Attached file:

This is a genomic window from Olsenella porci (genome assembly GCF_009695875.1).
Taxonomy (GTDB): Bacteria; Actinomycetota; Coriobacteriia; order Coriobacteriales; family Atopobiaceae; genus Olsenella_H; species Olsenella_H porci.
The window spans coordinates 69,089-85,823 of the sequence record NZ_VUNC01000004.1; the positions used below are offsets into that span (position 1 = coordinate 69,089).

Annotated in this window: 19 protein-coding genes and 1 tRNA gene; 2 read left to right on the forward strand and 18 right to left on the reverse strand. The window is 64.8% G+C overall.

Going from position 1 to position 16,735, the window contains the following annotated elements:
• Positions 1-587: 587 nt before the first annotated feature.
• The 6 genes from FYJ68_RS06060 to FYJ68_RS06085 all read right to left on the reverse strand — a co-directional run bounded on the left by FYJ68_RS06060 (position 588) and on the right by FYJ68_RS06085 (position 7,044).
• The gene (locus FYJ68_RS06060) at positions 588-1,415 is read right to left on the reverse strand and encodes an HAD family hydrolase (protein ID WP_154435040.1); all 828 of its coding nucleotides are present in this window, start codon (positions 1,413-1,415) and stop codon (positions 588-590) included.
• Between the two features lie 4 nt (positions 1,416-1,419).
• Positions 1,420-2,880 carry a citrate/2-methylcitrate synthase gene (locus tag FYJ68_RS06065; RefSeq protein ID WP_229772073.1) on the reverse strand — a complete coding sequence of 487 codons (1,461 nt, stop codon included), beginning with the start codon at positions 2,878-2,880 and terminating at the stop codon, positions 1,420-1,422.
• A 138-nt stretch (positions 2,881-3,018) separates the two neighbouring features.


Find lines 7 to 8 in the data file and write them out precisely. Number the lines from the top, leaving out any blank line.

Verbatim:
• The 6 genes from FYJ68_RS06060 to FYJ68_RS06085 all read right to left on the reverse strand — a co-directional run bounded on the left by FYJ68_RS06060 (position 588) and on the right by FYJ68_RS06085 (position 7,044).
• The gene (locus FYJ68_RS06060) at positions 588-1,415 is read right to left on the reverse strand and encodes an HAD family hydrolase (protein ID WP_154435040.1); all 828 of its coding nucleotides are present in this window, start codon (positions 1,413-1,415) and stop codon (positions 588-590) included.